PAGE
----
Naturalisation as a
British Citizen

Experienced immigration lawyers on hand to help you apply for British citizenship after obtaining indefinite leave to remain. 

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There are several ways to become a British citizen. Some individuals may be born as British citizens, others will need to be registered as British, but most commonly individuals that have resided lawfully and settled in the UK will need to apply for naturalisation as a British citizen.

You should check whether your country of nationality allows dual citizenship. Some countries do not allow dual citizenship and you may therefore lose, or have to give up, your existing nationality in order to become a British citizen.

Our years of specialist expertise and up-to-the-minute knowledge of British citizenship and nationality rules mean our team can significantly increase your chances of a successful application.

Eligibility

Check you meet and understand the requirements before you submit your application. You must:

  • Have lived in the UK lawfully for the required time period without excess absences;
  • Have been in the UK on the first day of the qualifying period;
  • Be free from immigration time restrictions on the date of application and have been for at least 12 months (unless the spouse or civil partner of a British citizen);
  • Make the UK your future home;
  • Have passed the Life in the UK test unless you are exempt;
  • Show that you have sufficient knowledge of the English Language unless you are exempt;
  • Be of good character.

In special circumstances, some discretion may be exercised over absences, presence in the UK on the first day of the qualifying period, and immigration time restrictions in the last 12 months.

You can only apply to naturalise as a British citizen if you are an adult (aged 18 or over). Children under the age of 18 may be registered as a British citizen if they meet the relevant criteria.

Sound Mind Requirement

You must also be of ‘sound mind’. This is to ensure that you have the capacity to understand the implications of the decision to naturalise as a British citizen. There is discretion to overlook this requirement in certain circumstances, where it is in the applicant’s best interests to do so.

If you are applying on behalf of someone who is not of sound mind and for whom you are responsible, relevant details of that person’s medical condition and of your role as their caregiver can be provided when you apply.

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EEA Nationals

If you are an EEA national, you cannot rely on permanent residence status, which was granted prior to the introduction of the EU Settlement Scheme (EUSS). For any such persons, you must convert your permanent residency in the UK to ‘settled’ status under the EU Settlement Scheme.

If you have settled status under the EU Settlement Scheme (EUSS), then supplying evidence of your settled status will also normally meet the lawful residence requirement. This means you do need to explain why you did not hold comprehensive sickness insurance.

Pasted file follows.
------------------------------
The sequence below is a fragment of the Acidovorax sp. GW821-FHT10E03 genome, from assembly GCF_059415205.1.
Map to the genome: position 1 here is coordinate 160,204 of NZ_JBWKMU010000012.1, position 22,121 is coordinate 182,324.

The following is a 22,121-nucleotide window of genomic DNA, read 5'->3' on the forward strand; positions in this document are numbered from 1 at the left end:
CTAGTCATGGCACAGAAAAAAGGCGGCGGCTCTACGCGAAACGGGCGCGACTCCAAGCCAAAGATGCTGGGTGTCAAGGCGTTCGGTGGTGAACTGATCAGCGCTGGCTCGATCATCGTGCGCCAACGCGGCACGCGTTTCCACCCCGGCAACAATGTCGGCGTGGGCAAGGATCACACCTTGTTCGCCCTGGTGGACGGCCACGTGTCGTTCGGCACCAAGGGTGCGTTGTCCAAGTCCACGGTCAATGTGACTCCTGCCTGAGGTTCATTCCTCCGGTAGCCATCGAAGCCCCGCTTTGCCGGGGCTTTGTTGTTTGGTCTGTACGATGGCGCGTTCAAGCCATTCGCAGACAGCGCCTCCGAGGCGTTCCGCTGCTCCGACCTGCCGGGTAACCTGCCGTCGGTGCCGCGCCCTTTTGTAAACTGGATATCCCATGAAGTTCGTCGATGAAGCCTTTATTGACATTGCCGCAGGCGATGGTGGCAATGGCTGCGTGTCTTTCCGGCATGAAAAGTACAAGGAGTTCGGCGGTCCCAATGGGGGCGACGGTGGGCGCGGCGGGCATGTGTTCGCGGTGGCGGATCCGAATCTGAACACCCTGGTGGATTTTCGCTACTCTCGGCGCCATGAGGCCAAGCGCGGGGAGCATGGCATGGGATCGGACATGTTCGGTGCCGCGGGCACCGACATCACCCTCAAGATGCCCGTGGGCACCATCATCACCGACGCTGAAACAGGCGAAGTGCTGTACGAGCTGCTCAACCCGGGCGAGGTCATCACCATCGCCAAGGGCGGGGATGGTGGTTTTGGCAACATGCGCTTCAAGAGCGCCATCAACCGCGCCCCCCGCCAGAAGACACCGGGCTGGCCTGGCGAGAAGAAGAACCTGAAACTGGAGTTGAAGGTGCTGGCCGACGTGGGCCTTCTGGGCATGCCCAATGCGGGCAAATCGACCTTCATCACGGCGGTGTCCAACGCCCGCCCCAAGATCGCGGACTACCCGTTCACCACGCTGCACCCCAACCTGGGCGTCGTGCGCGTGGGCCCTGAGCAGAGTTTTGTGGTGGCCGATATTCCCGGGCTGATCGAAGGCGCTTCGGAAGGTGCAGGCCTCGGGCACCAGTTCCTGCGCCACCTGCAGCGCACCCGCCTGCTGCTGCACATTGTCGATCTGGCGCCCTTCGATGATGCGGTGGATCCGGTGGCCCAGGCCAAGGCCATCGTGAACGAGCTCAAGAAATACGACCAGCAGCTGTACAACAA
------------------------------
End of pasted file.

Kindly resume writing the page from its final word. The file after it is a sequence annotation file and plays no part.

You must normally have made an application for status under the EU Settlement Scheme, (EUSS) prior to the deadline in July 2021. If you are yet to apply to the EU Settlement Scheme (EUSS), you must provide evidence to demonstrate why you could not reasonably apply before the deadline.

Citizenship Ceremony

If your application is granted, you will have to attend a citizenship ceremony at a local designated registry office. At the citizenship ceremony, you will make an oath of allegiance and a pledge, promising to respect the rights, freedoms and laws of the UK. You will also receive your naturalisation certificate.

To travel outside the UK after getting British citizenship, you’ll need to apply for a British passport or a certificate of entitlement to the right of abode. You cannot use your naturalisation certificate to travel.

Citizenship Ban

Under the recently introduced Illegal Migration Act 2023, a person will not be eligible for citizenship if they meet ALL of the following criteria:

entered or arrived in the UK from 7th March 2023 onwards
entered illegally (without valid ETA, or other permission such as valid entry clearance or in breach of a deportation order)
you did not come directly from a country in which your life was at threat

This includes where you entered as a child and are now applying as an adult. It also applies if you left the UK following an illegal arrival meeting the criteria above and later re-entered lawfully.

If the above criteria applies to your application is likely to be refused without consideration and any fees paid will not be refunded. The only exception is where the UK’s obligations under the Human Rights Convention would be breached if your application was not considered.

For further advice or to discuss your visa application with one of our UK Visa specialists, contact our team on 0161 843 9000 or complete our enquiry form below.